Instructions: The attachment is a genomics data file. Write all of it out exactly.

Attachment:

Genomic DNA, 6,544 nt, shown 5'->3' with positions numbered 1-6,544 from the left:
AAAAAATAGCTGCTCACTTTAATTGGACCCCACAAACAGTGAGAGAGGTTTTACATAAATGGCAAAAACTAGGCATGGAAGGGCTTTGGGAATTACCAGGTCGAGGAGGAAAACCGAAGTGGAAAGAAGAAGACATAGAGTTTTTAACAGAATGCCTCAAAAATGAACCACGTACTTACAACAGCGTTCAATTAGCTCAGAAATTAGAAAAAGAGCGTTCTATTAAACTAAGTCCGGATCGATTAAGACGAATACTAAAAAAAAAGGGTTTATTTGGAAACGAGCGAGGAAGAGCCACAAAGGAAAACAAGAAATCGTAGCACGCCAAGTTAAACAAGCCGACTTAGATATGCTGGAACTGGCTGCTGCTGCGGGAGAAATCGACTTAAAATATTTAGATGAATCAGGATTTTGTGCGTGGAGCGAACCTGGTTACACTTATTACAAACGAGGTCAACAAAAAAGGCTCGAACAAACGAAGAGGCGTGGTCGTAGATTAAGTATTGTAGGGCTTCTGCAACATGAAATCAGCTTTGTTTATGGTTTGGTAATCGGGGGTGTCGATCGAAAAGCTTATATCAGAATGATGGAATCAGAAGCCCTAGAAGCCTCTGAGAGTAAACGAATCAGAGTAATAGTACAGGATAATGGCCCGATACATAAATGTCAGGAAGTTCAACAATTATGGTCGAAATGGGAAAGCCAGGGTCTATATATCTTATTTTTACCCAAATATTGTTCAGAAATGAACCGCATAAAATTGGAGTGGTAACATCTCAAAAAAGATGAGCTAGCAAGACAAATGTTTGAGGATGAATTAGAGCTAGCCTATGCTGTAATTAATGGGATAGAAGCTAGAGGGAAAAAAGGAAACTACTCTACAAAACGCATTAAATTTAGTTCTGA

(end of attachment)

Genomic DNA, 6,544 nt, shown 5'->3' with positions numbered 1-6,544 from the left:
AAAAAATAGCTGCTCACTTTAATTGGACCCCACAAACAGTGAGAGAGGTTTTACATAAATGGCAAAAACTAGGCATGGAAGGGCTTTGGGAATTACCAGGTCGAGGAGGAAAACCGAAGTGGAAAGAAGAAGACATAGAGTTTTTAACAGAATGCCTCAAAAATGAACCACGTACTTACAACAGCGTTCAATTAGCTCAGAAATTAGAAAAAGAGCGTTCTATTAAACTAAGTCCGGATCGATTAAGACGAATACTAAAAAAAAAGGGTTTATTTGGAAACGAGCGAGGAAGAGCCACAAAGGAAAACAAGAAATCGTAGCACGCCAAGTTAAACAAGCCGACTTAGATATGCTGGAACTGGCTGCTGCTGCGGGAGAAATCGACTTAAAATATTTAGATGAATCAGGATTTTGTGCGTGGAGCGAACCTGGTTACACTTATTACAAACGAGGTCAACAAAAAAGGCTCGAACAAACGAAGAGGCGTGGTCGTAGATTAAGTATTGTAGGGCTTCTGCAACATGAAATCAGCTTTGTTTATGGTTTGGTAATCGGGGGTGTCGATCGAAAAGCTTATATCAGAATGATGGAATCAGAAGCCCTAGAAGCCTCTGAGAGTAAACGAATCAGAGTAATAGTACAGGATAATGGCCCGATACATAAATGTCAGGAAGTTCAACAATTATGGTCGAAATGGGAAAGCCAGGGTCTATATATCTTATTTTTACCCAAATATTGTTCAGAAATGAACCGCATAAAATTGGAGTGGTAACATCTCAAAAAAGATGAGCTAGCAAGACAAATGTTTGAGGATGAATTAGAGCTAGCCTATGCTGTAATTAATGGGATAGAAGCTAGAGGGAAAAAAGGAAACTACTCTACAAAACGCATTAAATTTAGTTCTGA